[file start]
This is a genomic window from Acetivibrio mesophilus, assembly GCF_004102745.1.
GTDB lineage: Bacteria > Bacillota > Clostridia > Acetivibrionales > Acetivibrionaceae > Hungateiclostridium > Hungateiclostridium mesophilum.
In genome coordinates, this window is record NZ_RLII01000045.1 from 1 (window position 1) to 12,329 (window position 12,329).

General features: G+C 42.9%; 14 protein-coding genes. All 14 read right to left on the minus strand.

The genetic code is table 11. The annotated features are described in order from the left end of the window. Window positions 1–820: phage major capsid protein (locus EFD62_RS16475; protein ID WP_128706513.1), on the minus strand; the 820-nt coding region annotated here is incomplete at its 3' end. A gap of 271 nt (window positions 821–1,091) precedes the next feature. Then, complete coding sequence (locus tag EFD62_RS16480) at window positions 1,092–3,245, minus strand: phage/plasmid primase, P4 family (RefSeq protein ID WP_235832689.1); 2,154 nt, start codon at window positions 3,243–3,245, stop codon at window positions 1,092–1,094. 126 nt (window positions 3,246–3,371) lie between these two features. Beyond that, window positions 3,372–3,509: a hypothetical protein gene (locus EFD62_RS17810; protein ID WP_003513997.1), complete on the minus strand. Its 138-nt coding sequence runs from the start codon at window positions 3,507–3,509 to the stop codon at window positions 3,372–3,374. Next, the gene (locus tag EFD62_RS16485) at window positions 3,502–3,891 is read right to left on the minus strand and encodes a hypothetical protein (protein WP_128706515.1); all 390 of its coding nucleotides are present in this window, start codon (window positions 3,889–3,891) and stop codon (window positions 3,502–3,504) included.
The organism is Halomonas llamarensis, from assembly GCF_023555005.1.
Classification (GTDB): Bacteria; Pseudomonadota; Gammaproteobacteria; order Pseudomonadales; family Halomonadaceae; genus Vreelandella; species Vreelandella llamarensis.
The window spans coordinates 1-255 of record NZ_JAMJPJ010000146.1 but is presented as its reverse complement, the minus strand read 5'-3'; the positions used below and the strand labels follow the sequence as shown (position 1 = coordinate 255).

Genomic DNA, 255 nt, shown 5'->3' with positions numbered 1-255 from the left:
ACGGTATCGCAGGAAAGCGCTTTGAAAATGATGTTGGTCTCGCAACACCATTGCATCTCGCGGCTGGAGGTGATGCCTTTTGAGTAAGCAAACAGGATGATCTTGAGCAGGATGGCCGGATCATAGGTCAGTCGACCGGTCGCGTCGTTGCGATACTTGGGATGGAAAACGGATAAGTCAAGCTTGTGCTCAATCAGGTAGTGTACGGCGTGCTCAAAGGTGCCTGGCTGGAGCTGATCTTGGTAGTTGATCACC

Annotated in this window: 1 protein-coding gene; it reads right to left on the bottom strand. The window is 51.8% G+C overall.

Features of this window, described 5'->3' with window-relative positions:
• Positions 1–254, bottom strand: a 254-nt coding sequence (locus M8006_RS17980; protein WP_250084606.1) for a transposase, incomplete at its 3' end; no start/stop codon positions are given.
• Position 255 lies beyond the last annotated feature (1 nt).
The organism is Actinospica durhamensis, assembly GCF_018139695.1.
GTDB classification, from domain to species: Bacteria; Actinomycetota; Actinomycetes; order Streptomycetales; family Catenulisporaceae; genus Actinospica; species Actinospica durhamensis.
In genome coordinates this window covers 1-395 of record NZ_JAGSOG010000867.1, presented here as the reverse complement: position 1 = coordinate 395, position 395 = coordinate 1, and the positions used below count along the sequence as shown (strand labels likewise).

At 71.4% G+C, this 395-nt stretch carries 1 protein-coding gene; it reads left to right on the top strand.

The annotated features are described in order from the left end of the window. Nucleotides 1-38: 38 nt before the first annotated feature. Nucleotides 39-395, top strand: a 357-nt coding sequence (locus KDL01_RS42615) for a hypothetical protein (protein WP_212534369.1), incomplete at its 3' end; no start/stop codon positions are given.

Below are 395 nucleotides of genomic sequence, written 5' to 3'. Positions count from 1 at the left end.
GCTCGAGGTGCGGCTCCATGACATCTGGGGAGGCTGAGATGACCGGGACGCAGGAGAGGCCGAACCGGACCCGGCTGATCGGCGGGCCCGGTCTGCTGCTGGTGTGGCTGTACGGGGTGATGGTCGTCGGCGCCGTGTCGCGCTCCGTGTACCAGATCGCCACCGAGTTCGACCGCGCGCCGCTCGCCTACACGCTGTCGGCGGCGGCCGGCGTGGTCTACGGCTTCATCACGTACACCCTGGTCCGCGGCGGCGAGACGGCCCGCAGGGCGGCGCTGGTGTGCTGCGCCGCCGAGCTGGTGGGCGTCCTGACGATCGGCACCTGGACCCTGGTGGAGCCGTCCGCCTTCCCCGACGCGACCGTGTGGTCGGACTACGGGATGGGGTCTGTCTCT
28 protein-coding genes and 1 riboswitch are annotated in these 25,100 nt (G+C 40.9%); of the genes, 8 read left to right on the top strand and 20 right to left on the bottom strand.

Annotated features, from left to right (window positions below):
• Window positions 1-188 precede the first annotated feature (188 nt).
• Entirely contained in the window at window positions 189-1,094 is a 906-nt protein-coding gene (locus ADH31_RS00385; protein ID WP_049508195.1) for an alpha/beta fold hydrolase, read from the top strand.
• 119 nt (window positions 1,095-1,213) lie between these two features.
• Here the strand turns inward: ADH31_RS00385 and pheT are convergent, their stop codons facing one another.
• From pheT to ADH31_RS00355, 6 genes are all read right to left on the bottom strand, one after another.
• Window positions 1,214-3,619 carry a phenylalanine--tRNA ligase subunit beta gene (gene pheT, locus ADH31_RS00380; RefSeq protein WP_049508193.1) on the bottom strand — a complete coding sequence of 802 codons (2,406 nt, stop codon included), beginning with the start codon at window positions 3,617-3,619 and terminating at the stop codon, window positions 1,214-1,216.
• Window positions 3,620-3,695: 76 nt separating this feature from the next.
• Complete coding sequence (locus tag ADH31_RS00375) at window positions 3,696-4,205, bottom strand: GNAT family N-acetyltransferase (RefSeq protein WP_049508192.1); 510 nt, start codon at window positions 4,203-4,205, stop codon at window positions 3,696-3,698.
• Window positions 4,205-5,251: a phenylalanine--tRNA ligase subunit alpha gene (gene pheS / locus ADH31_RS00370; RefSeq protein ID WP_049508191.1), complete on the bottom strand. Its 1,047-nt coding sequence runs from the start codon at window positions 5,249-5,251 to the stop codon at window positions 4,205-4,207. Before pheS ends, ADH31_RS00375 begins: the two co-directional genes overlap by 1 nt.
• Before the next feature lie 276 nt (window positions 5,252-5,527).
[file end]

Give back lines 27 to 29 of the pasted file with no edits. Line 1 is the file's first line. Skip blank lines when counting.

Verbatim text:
• Here the strand turns inward: ADH31_RS00385 and pheT are convergent, their stop codons facing one another.
• From pheT to ADH31_RS00355, 6 genes are all read right to left on the bottom strand, one after another.
• Window positions 1,214-3,619 carry a phenylalanine--tRNA ligase subunit beta gene (gene pheT, locus ADH31_RS00380; RefSeq protein WP_049508193.1) on the bottom strand — a complete coding sequence of 802 codons (2,406 nt, stop codon included), beginning with the start codon at window positions 3,617-3,619 and terminating at the stop codon, window positions 1,214-1,216.